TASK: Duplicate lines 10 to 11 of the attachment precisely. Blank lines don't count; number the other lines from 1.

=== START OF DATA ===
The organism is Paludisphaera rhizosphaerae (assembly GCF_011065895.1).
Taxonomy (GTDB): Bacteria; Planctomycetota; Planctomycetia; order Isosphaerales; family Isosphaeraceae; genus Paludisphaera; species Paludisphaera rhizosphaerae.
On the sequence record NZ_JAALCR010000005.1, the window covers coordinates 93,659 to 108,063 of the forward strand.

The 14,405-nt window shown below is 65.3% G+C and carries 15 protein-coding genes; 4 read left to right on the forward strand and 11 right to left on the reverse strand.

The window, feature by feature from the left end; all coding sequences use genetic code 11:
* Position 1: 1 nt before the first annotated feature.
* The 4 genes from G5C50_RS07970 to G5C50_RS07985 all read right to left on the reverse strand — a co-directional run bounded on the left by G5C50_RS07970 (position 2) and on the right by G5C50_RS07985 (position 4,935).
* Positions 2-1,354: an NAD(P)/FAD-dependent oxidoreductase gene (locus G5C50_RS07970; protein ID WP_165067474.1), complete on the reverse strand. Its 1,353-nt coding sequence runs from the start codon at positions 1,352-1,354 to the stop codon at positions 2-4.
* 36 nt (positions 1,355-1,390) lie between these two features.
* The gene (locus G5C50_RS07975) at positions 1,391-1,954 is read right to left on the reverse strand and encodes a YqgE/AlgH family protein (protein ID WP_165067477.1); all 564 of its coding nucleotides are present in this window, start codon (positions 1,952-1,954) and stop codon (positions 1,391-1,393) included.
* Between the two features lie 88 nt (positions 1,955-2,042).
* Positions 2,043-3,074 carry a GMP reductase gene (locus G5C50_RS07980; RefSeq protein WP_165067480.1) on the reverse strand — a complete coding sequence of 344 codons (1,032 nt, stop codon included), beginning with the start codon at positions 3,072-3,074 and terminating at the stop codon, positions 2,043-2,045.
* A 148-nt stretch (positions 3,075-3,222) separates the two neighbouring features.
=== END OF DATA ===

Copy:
* The gene (locus G5C50_RS07975) at positions 1,391-1,954 is read right to left on the reverse strand and encodes a YqgE/AlgH family protein (protein ID WP_165067477.1); all 564 of its coding nucleotides are present in this window, start codon (positions 1,952-1,954) and stop codon (positions 1,391-1,393) included.
* Between the two features lie 88 nt (positions 1,955-2,042).